Show Summary Details

Page of

Printed from Oxford Classical Dictionary. Under the terms of the licence agreement, an individual user may print out a single article for personal use (for details see Privacy Policy and Legal Notice).

date: 26 November 2022



  • Michael Crawford


  • Ancient Economy

Aes, bronze, also more loosely copper or brass, hence (a) money, coinage, pay, period for which pay is due, campaign; (b) document on bronze. The earliest Roman monetary system involved the weighing out of bronze by the pound or its fractions (see weights); transactions per aes et libram, by bronze and balance, became fossilized in Roman private law as a formal means of transferring ownership. Sums recorded in the sources as ‘so many aeris (gravis, heavy, or rudis, raw)’ are to be taken as intended to mean so many pounds of bronze and then so many coins weighing (more or less) a pound and called asses. In the late 140s bce, the Roman state changed from reckoning in asses to reckoning in sestertii = ¼ denarius = 4 asses each; at this point certain valuations were probably transferred from asses to the same number of sestertii, although the real value was different.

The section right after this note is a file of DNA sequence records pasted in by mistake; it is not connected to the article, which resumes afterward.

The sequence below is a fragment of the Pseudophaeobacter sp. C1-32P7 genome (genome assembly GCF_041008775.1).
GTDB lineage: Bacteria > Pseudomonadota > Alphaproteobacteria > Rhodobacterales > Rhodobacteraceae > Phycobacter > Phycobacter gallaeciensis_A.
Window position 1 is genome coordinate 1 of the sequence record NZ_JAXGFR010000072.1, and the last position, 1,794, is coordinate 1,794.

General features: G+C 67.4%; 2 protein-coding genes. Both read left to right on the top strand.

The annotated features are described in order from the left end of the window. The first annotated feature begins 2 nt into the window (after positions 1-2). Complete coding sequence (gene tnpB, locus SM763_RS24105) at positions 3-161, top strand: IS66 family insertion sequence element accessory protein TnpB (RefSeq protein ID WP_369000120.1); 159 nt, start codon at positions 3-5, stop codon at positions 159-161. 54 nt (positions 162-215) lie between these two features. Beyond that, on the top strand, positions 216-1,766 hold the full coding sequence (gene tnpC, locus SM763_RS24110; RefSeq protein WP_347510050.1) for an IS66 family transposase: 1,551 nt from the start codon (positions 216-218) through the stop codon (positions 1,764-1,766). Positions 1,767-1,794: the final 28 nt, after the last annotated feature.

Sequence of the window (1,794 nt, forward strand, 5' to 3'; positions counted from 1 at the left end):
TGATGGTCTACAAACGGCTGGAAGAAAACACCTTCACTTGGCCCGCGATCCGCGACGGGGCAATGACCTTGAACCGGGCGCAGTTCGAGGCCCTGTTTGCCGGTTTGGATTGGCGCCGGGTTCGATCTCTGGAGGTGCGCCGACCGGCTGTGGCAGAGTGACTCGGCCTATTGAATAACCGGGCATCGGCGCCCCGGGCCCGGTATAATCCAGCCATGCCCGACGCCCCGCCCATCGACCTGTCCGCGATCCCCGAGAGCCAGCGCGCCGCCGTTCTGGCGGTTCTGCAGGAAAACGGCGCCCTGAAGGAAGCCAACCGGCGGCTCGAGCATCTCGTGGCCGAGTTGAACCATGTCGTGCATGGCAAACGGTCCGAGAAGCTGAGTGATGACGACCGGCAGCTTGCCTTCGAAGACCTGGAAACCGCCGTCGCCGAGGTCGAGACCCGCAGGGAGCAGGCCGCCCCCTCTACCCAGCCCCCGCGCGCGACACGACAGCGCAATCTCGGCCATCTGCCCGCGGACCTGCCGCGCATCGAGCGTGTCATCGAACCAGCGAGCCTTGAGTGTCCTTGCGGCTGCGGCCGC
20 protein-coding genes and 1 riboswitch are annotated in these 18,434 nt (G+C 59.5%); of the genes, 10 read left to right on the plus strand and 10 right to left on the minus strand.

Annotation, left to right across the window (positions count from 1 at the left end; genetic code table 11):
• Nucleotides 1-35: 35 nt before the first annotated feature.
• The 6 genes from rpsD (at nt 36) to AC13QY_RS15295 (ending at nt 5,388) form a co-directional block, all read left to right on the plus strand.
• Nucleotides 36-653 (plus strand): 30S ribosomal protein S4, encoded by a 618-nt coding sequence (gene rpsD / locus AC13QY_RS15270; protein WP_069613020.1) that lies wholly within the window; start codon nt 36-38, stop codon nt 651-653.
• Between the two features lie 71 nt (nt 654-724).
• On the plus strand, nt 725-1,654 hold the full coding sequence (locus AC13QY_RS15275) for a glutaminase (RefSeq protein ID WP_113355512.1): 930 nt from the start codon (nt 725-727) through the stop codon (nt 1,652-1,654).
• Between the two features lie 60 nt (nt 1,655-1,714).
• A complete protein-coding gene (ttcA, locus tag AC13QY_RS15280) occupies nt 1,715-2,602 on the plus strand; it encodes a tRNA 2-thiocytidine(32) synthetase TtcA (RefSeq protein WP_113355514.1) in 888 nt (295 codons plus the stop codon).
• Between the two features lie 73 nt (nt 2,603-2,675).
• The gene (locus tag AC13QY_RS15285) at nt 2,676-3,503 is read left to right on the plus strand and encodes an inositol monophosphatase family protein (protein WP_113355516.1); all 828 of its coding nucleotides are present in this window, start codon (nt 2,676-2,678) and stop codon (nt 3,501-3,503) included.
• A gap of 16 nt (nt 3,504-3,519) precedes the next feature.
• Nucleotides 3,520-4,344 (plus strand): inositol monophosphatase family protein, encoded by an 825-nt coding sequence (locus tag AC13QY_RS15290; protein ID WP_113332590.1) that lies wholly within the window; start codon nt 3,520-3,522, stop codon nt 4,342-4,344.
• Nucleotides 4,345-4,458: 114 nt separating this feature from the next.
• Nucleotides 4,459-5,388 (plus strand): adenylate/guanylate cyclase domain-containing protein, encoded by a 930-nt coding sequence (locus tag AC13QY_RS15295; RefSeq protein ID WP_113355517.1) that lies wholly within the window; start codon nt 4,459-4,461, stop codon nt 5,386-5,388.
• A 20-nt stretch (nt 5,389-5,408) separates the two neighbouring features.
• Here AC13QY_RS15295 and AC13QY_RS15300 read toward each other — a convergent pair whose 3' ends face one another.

Aes alienum = debt; aes equestre = money assigned to an eques for the purchase of a horse; aes hordiarium = annual sum assigned to an eques for the maintenance of his horse. (Aes signatum in antiquity meant ordinary struck coinage, not, as some Italians suppose, the early Roman (and Italian) currency bars which have been misleadingly called aes signatum by numismatists from the 19th cent. onwards.)


M. H. Crawford, Roman Republican Coinage (1974), chs. 2 and 6.Find it in your libraryGoogle PreviewWorldCat M. H. Crawford, Coinage and Money under the Roman Republic (1985), chs. 2–3, 10.Find it in your libraryGoogle PreviewWorldCat